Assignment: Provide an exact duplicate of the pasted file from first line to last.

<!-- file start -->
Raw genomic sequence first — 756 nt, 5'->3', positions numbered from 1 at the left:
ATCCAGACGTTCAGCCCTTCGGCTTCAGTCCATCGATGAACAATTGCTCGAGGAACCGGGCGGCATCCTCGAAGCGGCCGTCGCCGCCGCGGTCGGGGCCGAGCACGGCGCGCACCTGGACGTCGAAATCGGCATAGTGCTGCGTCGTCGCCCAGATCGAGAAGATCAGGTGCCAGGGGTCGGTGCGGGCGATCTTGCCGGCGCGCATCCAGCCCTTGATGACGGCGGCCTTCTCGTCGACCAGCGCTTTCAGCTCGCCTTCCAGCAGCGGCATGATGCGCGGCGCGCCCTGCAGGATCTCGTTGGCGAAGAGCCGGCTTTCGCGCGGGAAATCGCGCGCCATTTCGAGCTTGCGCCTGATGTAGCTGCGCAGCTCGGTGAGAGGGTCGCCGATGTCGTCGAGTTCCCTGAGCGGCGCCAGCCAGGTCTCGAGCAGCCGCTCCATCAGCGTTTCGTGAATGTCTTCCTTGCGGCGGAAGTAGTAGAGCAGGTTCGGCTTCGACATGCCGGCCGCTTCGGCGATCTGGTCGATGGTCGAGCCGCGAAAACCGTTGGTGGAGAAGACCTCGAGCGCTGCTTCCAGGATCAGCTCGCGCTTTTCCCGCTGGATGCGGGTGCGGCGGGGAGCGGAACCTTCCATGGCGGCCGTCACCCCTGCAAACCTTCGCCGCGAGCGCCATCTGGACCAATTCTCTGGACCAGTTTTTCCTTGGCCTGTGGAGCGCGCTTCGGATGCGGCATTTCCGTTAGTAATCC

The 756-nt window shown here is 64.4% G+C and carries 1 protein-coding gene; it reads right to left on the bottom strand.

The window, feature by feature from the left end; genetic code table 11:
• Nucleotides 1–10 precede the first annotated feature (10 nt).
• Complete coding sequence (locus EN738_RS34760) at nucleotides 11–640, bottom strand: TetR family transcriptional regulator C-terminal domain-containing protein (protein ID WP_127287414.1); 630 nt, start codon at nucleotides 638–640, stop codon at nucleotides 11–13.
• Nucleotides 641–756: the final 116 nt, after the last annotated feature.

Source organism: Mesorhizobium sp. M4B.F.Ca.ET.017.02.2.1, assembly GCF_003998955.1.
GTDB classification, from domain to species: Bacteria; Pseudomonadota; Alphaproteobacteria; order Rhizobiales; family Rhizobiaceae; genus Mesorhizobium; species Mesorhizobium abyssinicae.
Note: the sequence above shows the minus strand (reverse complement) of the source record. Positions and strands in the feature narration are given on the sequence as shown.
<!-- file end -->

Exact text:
Raw genomic sequence first — 756 nt, 5'->3', positions numbered from 1 at the left:
ATCCAGACGTTCAGCCCTTCGGCTTCAGTCCATCGATGAACAATTGCTCGAGGAACCGGGCGGCATCCTCGAAGCGGCCGTCGCCGCCGCGGTCGGGGCCGAGCACGGCGCGCACCTGGACGTCGAAATCGGCATAGTGCTGCGTCGTCGCCCAGATCGAGAAGATCAGGTGCCAGGGGTCGGTGCGGGCGATCTTGCCGGCGCGCATCCAGCCCTTGATGACGGCGGCCTTCTCGTCGACCAGCGCTTTCAGCTCGCCTTCCAGCAGCGGCATGATGCGCGGCGCGCCCTGCAGGATCTCGTTGGCGAAGAGCCGGCTTTCGCGCGGGAAATCGCGCGCCATTTCGAGCTTGCGCCTGATGTAGCTGCGCAGCTCGGTGAGAGGGTCGCCGATGTCGTCGAGTTCCCTGAGCGGCGCCAGCCAGGTCTCGAGCAGCCGCTCCATCAGCGTTTCGTGAATGTCTTCCTTGCGGCGGAAGTAGTAGAGCAGGTTCGGCTTCGACATGCCGGCCGCTTCGGCGATCTGGTCGATGGTCGAGCCGCGAAAACCGTTGGTGGAGAAGACCTCGAGCGCTGCTTCCAGGATCAGCTCGCGCTTTTCCCGCTGGATGCGGGTGCGGCGGGGAGCGGAACCTTCCATGGCGGCCGTCACCCCTGCAAACCTTCGCCGCGAGCGCCATCTGGACCAATTCTCTGGACCAGTTTTTCCTTGGCCTGTGGAGCGCGCTTCGGATGCGGCATTTCCGTTAGTAATCC

The 756-nt window shown here is 64.4% G+C and carries 1 protein-coding gene; it reads right to left on the bottom strand.

The window, feature by feature from the left end; genetic code table 11:
• Nucleotides 1–10 precede the first annotated feature (10 nt).
• Complete coding sequence (locus EN738_RS34760) at nucleotides 11–640, bottom strand: TetR family transcriptional regulator C-terminal domain-containing protein (protein ID WP_127287414.1); 630 nt, start codon at nucleotides 638–640, stop codon at nucleotides 11–13.
• Nucleotides 641–756: the final 116 nt, after the last annotated feature.

Source organism: Mesorhizobium sp. M4B.F.Ca.ET.017.02.2.1, assembly GCF_003998955.1.
GTDB classification, from domain to species: Bacteria; Pseudomonadota; Alphaproteobacteria; order Rhizobiales; family Rhizobiaceae; genus Mesorhizobium; species Mesorhizobium abyssinicae.
Note: the sequence above shows the minus strand (reverse complement) of the source record. Positions and strands in the feature narration are given on the sequence as shown.